Housing market slows as lending becomes restrictive

Tight lending rules have caused mortgage conversion rates to continue to drop in Otago and Southland, latest figures show.

Data released from credit company Centrix today found that mortgage approvals had fallen to 34% nationally in February, while consumer finance had fallen from 35% to 28%.

In Otago and Southland’s mortgage conversion combined rates — the proportion of loan applications successfully converted into new home loans — had dropped to 34% in January compared with 36% at the end of last year.

That was down from 40% in July last year.

The region’s consumer finance conversion rates had fallen to 33%, also down from 36% in December.

Late last year, the Government brought in changes to the Credit Contracts and Consumer Finance Act (CCCFA), which were intended to clamp down on loan sharks, but have caused banks to closely vet mortgage applicants’ personal finances.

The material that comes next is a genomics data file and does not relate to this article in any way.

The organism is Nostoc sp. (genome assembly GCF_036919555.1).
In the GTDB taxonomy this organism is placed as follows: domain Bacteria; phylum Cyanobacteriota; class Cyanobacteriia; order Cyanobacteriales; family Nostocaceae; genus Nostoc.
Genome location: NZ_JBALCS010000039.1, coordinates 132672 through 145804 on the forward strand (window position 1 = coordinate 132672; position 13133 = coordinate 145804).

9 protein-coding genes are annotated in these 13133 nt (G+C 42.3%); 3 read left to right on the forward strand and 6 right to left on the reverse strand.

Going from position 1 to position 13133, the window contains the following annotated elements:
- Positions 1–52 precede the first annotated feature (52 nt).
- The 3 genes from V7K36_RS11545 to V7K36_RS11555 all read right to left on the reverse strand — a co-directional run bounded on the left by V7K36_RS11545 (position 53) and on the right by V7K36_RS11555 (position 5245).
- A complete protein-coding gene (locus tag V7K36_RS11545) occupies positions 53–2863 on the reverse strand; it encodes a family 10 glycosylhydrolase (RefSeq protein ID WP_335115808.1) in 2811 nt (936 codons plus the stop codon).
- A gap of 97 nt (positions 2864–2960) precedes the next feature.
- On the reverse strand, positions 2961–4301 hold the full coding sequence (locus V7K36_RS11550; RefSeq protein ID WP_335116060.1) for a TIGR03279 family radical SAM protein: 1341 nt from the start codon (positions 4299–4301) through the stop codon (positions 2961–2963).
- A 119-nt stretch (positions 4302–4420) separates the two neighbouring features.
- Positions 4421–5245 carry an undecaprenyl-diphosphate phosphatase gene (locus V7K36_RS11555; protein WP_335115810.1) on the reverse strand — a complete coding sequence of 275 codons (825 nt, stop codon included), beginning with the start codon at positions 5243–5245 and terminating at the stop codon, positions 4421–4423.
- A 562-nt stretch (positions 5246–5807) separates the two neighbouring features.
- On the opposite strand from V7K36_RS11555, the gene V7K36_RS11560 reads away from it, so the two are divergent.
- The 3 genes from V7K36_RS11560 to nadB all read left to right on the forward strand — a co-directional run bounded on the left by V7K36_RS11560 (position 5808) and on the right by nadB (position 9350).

Minister of Commerce and Consumer Affairs Dr David Clark ordered a review, which was due back to him during the middle of last month, to see if the new rules were having unintended consequences.

Centrix’s managing director Keith McLaughlin said the decline rate might be bigger than what was being seen because some lenders had opted to assess affordability before running a credit check.

Analysis indicated that low risk applications had been most impacted by the CCCFA, he said.

As well as the CCCFA, higher interest rates and tighter LVR restrictions were combining to slow the housing market down.

The value of new residential mortgage lending had fallen 21% nationally, when compared to January 2021.

Despite rising interest rates, mortgage arrears remained low — 1.73% in Otago and 1.51% in Southland — due to the large number of fixed mortgages.

"It is inevitable ... that rising rates will eventually place increased pressure on households who are also facing rising inflation," Mr McLaughlin said.


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